Sweet FA script published

Mar 12 2022 | By More

A War Of Two Halves to follow

By Hugh Simpson

Sweet FA, the tale of a women’s football team in Edinburgh during the First World War which was a resounding hit at last year’s Fringe has now been published in book form.

Sweet FA was the second play from This Is My Story Productions and Nonsense Room to be staged at Tynecastle Park, home of Heart of Midlothian FC. It won wide acclaim from followers of all football teams (and none) for its combination of emotional appeal and political relevance.

Original cast members Heather Cochrane, Ria McLeod, Laura Harvey, Rachel Graham, Heather Horsman and Jodie Differ perform at Tynecastle. Pic Bruce Strachan

Publication by Perth-based Tippermuir books of Tim Barrow and Paul Beeson’s script – with dramaturgy from Bruce Strachan – coincided with International Women’s Day. It was celebrated at the Hearts museum with performances of some of the songs from the play by six of the original all-female cast, accompanied by short contextual introductions from director Strachan, publisher Paul S. Philippou and academic Dr Fiona Skillen.

This kind of play-with-music – performed in the Scottish community theatre tradition: ensemble-based and energetically consciousness-raising – does not always fare as well on the page as it does on the stage. Sweet FA, moreover, leant so heavily on references designed to appeal to its intended audience, both in terms of topicality and geography, that there was always a danger that it would look more of a curiosity in book form.

rhythms and energy

Interesting and heartening to report, therefore, that it has made the transition to book form with great success. The rhythms and energy of the dialogue fairly leap off the page, the more poignant elements of the story still have force, and the nefarious doings of the Shady FA continue to infuriate. Even the song lyrics, while necessarily lacking something, still communicate a large degree of intent and emotion.

Strachan’s foreword states that the play’s creators are ‘open to it being relocated to any city or town where it can work’ in performance. It is difficult to see how this could be done without extensive rewriting; this is not a criticism, indeed it is a reflection of how ingrained the piece and its concerns are in the community that gave rise to it.

Writers Tim Barrow and Paul Beeson with director Bruce Strachan.

Hearteningly, the publication by Tippermuir of This Is My Story’s earlier A War Of Two Halves – from the same writing team – is also imminent; there are also plans (funding permitting) for both productions to reappear later this year.

There has been much recent gnashing of teeth relating to football ‘losing its soul’. This is justifiably related to the way that clubs can be sold without hindrance to oligarchs or government agencies seeking to use them as an extension of foreign policy, or as a reaction to Sky TV’s insistence that football did not exist before 1992.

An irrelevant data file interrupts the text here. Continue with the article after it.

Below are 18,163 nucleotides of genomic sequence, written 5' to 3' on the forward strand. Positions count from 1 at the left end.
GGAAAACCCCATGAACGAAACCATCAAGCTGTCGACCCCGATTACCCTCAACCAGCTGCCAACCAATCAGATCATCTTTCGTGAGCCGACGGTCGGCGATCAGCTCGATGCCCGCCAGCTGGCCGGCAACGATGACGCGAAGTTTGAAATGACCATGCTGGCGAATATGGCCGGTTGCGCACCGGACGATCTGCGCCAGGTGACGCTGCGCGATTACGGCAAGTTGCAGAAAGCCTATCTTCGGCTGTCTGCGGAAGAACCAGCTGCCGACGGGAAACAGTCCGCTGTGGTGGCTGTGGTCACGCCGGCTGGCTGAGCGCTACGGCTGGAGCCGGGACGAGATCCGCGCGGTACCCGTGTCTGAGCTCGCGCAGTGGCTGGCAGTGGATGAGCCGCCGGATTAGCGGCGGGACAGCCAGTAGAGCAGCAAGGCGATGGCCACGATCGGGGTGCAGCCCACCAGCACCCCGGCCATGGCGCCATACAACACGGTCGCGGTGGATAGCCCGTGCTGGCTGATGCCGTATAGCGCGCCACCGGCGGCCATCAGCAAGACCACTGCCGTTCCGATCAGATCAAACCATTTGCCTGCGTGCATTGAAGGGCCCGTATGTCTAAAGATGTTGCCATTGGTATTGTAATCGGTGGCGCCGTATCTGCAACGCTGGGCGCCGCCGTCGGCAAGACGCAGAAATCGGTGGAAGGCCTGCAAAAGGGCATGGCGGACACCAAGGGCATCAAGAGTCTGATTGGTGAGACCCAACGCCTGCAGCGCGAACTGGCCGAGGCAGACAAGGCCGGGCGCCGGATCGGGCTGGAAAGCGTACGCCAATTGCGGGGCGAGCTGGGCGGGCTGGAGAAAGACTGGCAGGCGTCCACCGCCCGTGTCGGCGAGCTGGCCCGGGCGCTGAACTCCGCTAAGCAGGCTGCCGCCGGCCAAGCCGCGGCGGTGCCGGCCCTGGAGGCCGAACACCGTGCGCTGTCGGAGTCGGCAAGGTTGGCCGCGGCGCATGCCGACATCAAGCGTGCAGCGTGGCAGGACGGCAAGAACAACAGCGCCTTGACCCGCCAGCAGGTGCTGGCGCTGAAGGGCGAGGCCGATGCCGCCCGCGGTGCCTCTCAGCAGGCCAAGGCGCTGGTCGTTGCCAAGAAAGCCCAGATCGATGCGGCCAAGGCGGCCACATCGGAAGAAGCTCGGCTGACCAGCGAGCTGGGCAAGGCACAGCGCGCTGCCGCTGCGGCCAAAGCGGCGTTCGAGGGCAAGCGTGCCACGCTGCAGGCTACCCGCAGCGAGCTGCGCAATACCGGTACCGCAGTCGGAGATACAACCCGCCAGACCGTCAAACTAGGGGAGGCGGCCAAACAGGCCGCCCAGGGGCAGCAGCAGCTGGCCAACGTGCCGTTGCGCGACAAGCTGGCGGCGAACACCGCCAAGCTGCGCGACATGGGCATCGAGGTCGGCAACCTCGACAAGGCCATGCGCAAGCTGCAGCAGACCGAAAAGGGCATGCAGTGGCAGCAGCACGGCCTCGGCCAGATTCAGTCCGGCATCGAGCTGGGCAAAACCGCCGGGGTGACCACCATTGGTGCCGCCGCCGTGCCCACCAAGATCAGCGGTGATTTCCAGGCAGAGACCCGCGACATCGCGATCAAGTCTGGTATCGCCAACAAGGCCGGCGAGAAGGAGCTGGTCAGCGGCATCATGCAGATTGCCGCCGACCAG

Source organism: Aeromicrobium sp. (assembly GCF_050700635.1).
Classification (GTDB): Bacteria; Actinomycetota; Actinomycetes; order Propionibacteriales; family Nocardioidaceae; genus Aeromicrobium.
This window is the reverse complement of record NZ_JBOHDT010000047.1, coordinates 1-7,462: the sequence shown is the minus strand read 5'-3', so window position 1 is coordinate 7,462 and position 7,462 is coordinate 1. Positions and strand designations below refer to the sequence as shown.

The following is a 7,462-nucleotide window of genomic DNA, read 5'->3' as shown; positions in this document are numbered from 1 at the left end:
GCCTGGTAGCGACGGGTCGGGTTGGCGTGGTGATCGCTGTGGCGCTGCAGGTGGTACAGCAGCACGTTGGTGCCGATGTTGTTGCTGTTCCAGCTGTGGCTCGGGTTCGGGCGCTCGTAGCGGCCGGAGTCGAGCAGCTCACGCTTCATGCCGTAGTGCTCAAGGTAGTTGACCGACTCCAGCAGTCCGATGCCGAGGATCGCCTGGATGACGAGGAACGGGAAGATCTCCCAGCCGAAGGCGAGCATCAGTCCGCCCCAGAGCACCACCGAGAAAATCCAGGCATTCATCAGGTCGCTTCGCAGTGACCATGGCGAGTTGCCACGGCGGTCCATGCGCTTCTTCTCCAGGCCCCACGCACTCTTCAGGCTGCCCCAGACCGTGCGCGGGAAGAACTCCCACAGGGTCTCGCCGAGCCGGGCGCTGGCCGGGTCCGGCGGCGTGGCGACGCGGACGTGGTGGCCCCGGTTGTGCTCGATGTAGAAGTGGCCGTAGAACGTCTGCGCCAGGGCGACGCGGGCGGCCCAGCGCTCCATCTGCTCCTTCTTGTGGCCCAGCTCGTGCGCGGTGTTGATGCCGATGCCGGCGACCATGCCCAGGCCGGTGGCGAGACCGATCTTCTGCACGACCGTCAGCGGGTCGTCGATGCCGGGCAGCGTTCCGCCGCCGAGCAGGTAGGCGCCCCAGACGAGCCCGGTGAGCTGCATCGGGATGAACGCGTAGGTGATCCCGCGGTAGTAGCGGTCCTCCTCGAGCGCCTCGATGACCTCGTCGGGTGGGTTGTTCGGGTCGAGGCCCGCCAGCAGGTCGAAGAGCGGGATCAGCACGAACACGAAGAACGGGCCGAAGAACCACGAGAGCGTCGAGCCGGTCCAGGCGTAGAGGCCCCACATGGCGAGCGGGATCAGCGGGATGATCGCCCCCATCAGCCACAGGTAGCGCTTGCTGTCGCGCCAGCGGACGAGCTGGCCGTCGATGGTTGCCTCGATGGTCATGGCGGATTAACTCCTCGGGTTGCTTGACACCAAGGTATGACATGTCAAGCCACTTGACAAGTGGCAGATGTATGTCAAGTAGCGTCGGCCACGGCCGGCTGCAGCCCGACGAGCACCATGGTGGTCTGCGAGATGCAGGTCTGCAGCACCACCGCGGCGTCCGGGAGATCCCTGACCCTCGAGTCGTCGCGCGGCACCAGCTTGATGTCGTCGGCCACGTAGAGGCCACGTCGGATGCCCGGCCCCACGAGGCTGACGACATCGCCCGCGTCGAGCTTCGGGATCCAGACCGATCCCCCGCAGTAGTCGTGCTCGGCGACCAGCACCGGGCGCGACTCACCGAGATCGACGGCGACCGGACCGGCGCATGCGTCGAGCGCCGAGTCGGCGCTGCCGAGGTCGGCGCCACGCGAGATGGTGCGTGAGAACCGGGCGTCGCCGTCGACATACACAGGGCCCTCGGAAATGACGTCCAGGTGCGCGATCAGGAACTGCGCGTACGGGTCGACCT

However – as Andi Thomas points out in a piece in the most recent edition of that excellent football quarterly The Blizzard – this quest for lost Edens has been going on as long as football itself. It comes largely from nostalgia, and a belief that football was always better in the speaker’s childhood.


There has been a recent wave of insistence that the 1970s represent some sort of lost football Golden Age, but a look at the constantly rerun episodes of the Big Match on ITV4 is as likely to remind you that it was an era of untrammelled racism, increasing hooliganism, and cynical on-field violence perpetrated on pitches more mud than grass.

Women’s football does not suffer from such rose-tinted looking back – partly because its history is one of struggle against ignorance, lack of cooperation and even outright proscription from the male football authorities, but also because its past is so woefully under-documented. Dr Skillen was at pains to point this out. Her recent receipt of a grant from FIFA to research the early history of women’s football in Scotland may finally go some way to remedying this.

Sweet F.A.

Sweet FA itself, of course, has been a help. Perhaps the fact that Hearts have an unusually high level of female representation in important roles meant that the play was always more likely to happen there. Lianne Parry, head of Hearts Heritage, spoke at the launch as did Ann Park, Director of Community and Partnerships, who is credited in the book as having a large part in the idea of the show in the first place.

And of course, the Chairwoman of the club remains Ann Budge, who was the driving force behind the club emerging from the near-terminal chaos of the Romanov years, and was also very much in evidence at the launch (as, indeed, was Club Ambassador Gary Locke).

With Hearts’ 150th anniversary coming up in 2024, it is to be hoped that This Is My Story Productions’ association with the club will continue for a while yet. In the meantime, the book of Sweet FA is something that should appeal to all football fans and theatregoers alike.

Listings and links

Sweet F.A. is published by Tippermuir price £9.99.
EAN: 9781913836146.
Available direct from Tippermuir at https://tippermuirbooks.co.uk/product/sweet-f-a/.
In person from the Hearts Clubstore at Tynecastle Park.
It can also be purchased for £9.29 from Æ’s Bookshop.org page: Here.

A War Of Two Halves can be pre-ordered at https://tippermuirbooks.co.uk/product/a-war-of-two-halves/

This Is My Story Productions website: https://www.thisismystoryproductions.co.uk.


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  1. Rob Hands says:

    Thank you for your positive words on the publication of the plays by Tippermuir Books. We are a small independent publisher and work hard to support writing projects that might struggle to otherwise get into print.